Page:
Florida Public Service Commission Approves State’s Largest Electric Transportation Program

In approving Duke Energy Florida’s rate settlement, the Florida Public Service Commission gives the green light to the largest electric transportation program in the state’s history. 

Dory Larsen | May 13, 2021 | Electric Vehicles, Florida

The Florida Public Service Commission (PSC) unanimously approved Duke Energy Florida’s (DEF) rate settlement agreement on May 4 – including a provision that launches a new multi-part electric vehicle (EV) program. In doing so, the Commission approved the largest electric transportation (ET) program in the state’s history. 

This is the second ET approval DEF has received from the Commission. The first, much smaller, $7 million ‘Park and Plug’ pilot, was approved in 2017. This more recently approved program is $62.9 million over the four-year period 2022-2025. Notably, to date, the Commission has approved only $10 million in EV investments throughout the state. As explained in the brief “Transportation Electrification in Floridathis represents under 1% of the national utility investment. The sixfold increase will represent tremendous growth in the amount of charging infrastructure available for EV drivers in Duke service territory. The investments will be implemented through three new EV programs.

Current charging stations in Duke Energy Florida’s service territory. Source: duke-energy.com/Home/Products/Park-and-Plug

Program Specifics

Residential EV Non-Time of Use credit program

Participating residential customers will be eligible for a $10 per month credit if they observe off-peak charging. Customers are limited to two charging sessions per month during on-peak hours. The credit will only apply to the months where those limits are met. 

Rebate program for Commercial and Industrial (C&I) customer charging stations

The rebate amount will vary depending on the type of segment where the EV charging station is being installed. The rebates range from $304 for Level 2 multi-use dwelling (MUD) chargers to $35,600 for fleet-based DC fast chargers (DCFC). One requirement of customers is that the charging station must be behind a separate meter and take service on a non-demand time-of-use (TOU) rate schedule. The cost target for this component of the program is $29 million (and $1 million for operation and maintenance) for up to 4,830 chargers at C&I customer locations (see table below).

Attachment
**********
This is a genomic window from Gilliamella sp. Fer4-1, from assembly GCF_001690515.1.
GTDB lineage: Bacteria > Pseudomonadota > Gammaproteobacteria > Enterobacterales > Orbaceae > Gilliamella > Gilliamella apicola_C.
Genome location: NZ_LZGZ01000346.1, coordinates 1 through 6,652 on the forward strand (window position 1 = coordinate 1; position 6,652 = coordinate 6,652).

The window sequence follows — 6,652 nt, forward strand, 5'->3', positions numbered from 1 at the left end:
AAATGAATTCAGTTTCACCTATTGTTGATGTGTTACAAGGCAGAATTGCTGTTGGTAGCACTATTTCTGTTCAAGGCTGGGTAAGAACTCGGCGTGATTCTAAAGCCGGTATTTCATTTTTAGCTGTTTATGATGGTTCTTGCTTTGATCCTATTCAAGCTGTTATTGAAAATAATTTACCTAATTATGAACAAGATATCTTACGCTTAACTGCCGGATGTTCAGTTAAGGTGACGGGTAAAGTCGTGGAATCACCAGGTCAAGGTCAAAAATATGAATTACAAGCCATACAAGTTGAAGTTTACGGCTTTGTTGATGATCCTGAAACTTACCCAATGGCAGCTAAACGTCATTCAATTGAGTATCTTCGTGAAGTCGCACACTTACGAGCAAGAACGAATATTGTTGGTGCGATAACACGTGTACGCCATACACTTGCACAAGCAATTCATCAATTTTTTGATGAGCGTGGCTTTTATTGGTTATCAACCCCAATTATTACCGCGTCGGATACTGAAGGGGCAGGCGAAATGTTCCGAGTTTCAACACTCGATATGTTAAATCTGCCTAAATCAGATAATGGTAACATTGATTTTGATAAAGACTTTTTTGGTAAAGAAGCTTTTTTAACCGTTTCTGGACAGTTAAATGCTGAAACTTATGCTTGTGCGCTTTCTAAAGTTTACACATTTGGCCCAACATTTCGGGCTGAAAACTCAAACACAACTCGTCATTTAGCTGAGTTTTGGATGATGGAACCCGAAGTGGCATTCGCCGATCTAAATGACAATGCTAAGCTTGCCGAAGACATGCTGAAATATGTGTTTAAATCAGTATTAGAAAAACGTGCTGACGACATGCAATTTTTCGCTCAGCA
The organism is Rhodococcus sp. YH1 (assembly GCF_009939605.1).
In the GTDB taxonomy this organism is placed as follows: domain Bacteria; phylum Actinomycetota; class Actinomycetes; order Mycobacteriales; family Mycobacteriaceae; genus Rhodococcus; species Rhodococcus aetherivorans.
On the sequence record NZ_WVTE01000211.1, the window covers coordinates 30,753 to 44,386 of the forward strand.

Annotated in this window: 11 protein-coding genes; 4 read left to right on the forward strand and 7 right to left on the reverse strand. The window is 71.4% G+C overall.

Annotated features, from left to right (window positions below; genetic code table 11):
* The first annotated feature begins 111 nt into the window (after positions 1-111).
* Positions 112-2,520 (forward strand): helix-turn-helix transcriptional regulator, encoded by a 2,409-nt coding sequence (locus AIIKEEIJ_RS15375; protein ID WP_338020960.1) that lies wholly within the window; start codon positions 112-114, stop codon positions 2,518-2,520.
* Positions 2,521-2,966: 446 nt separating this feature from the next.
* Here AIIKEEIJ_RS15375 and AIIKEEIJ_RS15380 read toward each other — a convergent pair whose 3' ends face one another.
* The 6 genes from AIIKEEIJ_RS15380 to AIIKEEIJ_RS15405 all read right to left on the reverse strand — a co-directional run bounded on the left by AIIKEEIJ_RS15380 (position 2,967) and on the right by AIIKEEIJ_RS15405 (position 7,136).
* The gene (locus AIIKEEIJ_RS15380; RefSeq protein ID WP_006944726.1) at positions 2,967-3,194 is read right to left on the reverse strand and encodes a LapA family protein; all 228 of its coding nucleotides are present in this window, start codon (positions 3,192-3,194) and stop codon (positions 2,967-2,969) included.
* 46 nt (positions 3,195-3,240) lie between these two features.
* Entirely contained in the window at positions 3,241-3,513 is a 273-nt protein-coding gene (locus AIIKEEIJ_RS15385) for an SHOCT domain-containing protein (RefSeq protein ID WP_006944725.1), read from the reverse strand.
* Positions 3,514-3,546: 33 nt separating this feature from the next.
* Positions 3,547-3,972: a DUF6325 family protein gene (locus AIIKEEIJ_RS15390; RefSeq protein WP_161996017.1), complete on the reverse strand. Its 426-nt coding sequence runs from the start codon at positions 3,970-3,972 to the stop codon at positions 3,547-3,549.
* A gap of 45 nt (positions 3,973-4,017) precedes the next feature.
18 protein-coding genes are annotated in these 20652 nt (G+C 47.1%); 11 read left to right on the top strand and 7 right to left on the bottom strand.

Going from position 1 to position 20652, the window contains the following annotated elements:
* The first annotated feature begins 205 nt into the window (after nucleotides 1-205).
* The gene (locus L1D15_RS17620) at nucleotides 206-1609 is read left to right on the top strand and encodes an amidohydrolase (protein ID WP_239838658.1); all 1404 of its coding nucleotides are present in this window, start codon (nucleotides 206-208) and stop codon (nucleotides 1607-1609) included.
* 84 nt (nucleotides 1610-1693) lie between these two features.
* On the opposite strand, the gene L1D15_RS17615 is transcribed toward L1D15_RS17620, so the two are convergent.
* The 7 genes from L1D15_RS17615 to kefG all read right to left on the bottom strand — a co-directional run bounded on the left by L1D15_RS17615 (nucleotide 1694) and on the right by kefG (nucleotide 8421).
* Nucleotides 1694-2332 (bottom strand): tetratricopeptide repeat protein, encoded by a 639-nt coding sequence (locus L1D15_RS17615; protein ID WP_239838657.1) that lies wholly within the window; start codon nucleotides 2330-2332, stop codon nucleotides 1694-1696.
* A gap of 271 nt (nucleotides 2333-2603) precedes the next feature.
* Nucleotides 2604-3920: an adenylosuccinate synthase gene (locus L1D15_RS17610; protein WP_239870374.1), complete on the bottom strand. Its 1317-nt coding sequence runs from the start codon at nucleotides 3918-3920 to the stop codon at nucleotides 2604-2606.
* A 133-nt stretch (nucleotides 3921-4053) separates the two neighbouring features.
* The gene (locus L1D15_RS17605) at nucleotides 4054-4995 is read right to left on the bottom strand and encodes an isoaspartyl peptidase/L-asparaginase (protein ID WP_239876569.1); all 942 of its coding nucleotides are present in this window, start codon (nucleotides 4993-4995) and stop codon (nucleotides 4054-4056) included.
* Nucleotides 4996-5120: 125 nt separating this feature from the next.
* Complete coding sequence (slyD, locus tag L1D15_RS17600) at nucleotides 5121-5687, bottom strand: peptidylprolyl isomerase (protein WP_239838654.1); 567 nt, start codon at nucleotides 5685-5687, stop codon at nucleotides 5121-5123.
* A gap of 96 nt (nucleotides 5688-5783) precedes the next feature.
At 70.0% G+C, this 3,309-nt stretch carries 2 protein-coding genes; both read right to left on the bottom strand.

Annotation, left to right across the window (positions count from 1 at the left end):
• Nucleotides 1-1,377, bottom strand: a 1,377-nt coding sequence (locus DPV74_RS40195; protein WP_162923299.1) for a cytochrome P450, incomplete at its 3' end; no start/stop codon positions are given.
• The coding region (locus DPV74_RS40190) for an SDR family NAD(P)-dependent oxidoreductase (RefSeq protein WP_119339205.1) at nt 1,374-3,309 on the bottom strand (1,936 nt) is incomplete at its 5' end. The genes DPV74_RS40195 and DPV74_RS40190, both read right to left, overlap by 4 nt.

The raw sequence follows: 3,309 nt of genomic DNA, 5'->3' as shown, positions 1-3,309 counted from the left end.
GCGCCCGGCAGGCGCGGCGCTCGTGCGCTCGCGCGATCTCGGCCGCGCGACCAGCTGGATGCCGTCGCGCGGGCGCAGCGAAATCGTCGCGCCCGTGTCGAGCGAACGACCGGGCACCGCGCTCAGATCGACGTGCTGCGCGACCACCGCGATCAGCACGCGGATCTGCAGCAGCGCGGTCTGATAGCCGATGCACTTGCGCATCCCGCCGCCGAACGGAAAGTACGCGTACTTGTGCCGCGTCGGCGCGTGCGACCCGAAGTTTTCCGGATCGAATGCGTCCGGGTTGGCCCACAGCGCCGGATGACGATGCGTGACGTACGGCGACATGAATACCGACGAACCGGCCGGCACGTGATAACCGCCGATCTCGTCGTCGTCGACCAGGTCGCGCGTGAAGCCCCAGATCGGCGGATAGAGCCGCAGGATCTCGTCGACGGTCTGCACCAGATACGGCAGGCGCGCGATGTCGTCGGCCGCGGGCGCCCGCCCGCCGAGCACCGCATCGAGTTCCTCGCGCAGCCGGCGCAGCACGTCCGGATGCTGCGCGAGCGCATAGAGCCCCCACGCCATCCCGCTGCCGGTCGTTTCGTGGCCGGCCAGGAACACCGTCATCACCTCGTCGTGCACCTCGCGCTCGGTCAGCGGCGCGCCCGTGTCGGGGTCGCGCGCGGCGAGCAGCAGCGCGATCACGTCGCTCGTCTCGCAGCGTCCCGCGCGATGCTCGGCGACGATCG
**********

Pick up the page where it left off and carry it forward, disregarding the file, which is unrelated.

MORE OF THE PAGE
Duke Florida-owned DC Fast Charge (DCFC) station program

This provision will allow Duke to install an additional 100 Utility-owned DCFC stations similar to what was allowed in the 2017 Pilot. The Commission permitted DEF to offer a new tariff for a Fast Charge Fee (“FCF-1”) that will be collected from EV drivers using Utility-owned DCFC stations. The fee is based on the average cost for DC fast charging provided by other DCFC operators across Florida. The cost of this segment of the program is $25 million, with $5.5 million in estimated operation and maintenance costs.

Equity and Inclusion

SACE has consistently advocated that utilities’ investments benefit all members of the communities they serve. Though there were no equity and inclusion goals expressly stated in the approved new EV program as there had been in the Park and Plug Pilot, SACE will continue to work with Duke to realize equity and access goals through effective program implementation. For example, charging infrastructure deployment in underserved communities should include direct engagement with the communities and the community-based organizations that serve them to understand how charging station deployment can best support EV ownership and enhance mobility.  

Dory Larsen gives an EV tour at a Driving On Sunshine ride and drive event in 2019.

Accountability

DEF representative Lang Reynolds assured the Commission during testimony that data and lessons learned from the EV program will be available in annual reports. This includes aggregated anonymized data around charging behavior. These evaluation, measurement, and verification data points are critical to understanding and overcoming barriers as well as identifying opportunities – SACE continues to advocate that this information be made publicly available. 

SACE Support

SACE has consistently held the position that the EV market needs a range of utility investment approaches to support EVSE deployment across a range of customer segments. This was reiterated during public comments in the Settlement hearing provided by SACE’s Florida Energy Policy Attorney George Cavros, and in comments submitted by our Electric Transportation Policy Director Stan Cross, “SACE believes that DEF’s program as proposed in this Settlement Agreement meets this need. DEF’s approach addresses a wide diversity of customer segments and includes different EV adoption-supporting approaches including residential off-peak charging incentives, rebates for EVSE installation, and utility-owned and operated public fast chargers (“DCFC”). All of these approaches are necessary to scale the nascent EV market.” 

About Electrify The South

Electrify the South is a program of the Southern Alliance for Clean Energy that leverages research, advocacy, and outreach to promote renewable energy and accelerate the equitable transition to electric transportation throughout the Southeast. Visit ElectrifytheSouth.org to learn more and connect with us.

Dory Larsen
Dory joined the Southern Alliance for Clean Energy in 2017 and was named Electric Transportation Program Manager in 2020. She is working to accelerate the transition to electric vehicles by…
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